Want CNET to notify you of price drops and the latest stories?

Cyrix heads for low end

Cyrix challenges Intel in the low-priced PC market, as it prepares to stake out its own territory.

Brooke Crothers Former CNET contributor
Brooke Crothers writes about mobile computer systems, including laptops, tablets, smartphones: how they define the computing experience and the hardware that makes them tick. He has served as an editor at large at CNET News and a contributing reporter to The New York Times' Bits and Technology sections. His interest in things small began when living in Tokyo in a very small apartment for a very long time.
Brooke Crothers
2 min read
Cyrix (CYRX) is challenging Intel (INTC) in the low-priced PC market, as it prepares to stake out its own territory.

Cyrix will attempt to define a new category of low-priced PCs based on its all-in-one chip, the GX86. Cyrix is expected to receive high-profile support from Compaq, when the number-one PC maker announces low-priced systems based on the chip.

"The fact that Compaq is doing a system with the chip speaks to the viability of the processor," said Dean McCarron, a principal at Mercury Research, a marketing research firm in Scottsdale, Arizona.

"This [low-end] market has not been exploited and the potential base of buyers is much, much larger [than the high-end PC market]," added McCarron.

The GX86 integrates chip components which are usually delivered separately, such as a graphics chip, allowing vendors to design low-cost systems. The GX86 is expected to run about as fast as a midrange Pentium processor.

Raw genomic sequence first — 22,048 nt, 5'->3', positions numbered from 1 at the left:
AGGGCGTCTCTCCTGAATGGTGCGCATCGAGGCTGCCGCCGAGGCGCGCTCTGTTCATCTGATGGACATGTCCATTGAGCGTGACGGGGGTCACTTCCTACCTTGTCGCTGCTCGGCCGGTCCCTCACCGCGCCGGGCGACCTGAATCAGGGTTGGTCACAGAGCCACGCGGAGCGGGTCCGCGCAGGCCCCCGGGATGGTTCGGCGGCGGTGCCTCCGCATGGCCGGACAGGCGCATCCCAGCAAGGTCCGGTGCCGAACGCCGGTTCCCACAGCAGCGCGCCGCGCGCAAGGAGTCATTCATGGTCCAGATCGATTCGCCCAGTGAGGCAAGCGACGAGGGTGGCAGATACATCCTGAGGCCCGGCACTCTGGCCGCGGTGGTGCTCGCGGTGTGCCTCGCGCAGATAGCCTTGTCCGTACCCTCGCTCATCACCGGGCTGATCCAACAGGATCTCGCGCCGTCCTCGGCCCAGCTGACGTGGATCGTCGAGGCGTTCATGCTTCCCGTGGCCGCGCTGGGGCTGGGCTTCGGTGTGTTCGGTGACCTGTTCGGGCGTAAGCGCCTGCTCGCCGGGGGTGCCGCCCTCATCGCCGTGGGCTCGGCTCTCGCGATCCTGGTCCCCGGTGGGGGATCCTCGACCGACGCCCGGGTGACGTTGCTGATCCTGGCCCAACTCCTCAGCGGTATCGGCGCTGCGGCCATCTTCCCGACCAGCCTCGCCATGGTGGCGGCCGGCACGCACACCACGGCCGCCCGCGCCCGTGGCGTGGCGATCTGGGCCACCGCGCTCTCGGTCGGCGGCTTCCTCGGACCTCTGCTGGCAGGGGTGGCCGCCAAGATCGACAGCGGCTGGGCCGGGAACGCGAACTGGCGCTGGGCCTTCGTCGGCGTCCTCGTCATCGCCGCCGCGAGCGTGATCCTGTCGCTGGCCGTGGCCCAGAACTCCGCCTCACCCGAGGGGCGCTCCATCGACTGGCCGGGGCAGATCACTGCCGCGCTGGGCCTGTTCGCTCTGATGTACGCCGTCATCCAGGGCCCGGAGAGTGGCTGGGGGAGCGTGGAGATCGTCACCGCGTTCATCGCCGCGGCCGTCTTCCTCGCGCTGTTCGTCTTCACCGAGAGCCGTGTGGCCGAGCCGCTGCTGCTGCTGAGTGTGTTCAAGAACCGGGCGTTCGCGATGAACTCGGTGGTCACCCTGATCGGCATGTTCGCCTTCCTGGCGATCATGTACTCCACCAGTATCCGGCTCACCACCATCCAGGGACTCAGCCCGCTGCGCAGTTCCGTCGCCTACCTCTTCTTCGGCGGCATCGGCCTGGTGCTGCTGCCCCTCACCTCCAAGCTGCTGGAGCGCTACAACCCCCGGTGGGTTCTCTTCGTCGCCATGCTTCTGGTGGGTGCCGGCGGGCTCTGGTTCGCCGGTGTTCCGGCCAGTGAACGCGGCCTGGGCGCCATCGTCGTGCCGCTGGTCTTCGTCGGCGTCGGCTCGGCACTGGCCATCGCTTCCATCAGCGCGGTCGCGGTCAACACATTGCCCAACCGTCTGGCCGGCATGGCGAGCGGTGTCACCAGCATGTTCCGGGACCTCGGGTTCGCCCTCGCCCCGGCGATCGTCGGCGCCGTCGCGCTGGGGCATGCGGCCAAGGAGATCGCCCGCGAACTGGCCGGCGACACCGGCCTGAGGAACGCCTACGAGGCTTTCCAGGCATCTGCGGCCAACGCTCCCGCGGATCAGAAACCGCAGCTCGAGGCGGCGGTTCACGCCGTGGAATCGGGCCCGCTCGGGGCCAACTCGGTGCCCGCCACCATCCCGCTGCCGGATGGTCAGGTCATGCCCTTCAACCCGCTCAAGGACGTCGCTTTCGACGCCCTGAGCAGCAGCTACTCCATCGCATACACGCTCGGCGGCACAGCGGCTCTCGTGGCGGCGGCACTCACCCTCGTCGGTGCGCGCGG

Cyrix will also supply GX86-based systems to PC vendors, who will then put their own brand name on the boxes, according to Cyrix. The "reference" design that Cyrix uses calls for a VCR form factor that looks much like an audio-video component, according to the company. The systems should be priced between $700 and $1,000.

But Cyrix won't stop here. The company is also expected to ship an MMX-compatible processor called the M2. The M2 is essentially an MMX upgrade of Cyrix's current 6x86 processor.

"Cyrix will continue to position the 6x86 against the [traditional Pentium], while the M2 will hold a similar position against the P55C [an MMX-enabled Pentium]," writes Michael Slater in the Microprocessor Report, an industry newsletter.

If these processor strategies go well for Cyrix, 1997 should prove to be a better year than 1996, since sales of the 6x86--the chip Cyrix was pinning its hopes on in 1996--took off more slowly than expected.

"In 1997, Cyrix will regroup and emerge as a strong competitor with MMX processors," said McCarron. Cyrix could ship between two and three million processors overall in 1997, compared to just over one million in 1996.

But everything is relative. Intel shipments dwarf Cyrix's numbers: Intel is expected to ship as many as 90 million processors in 1997.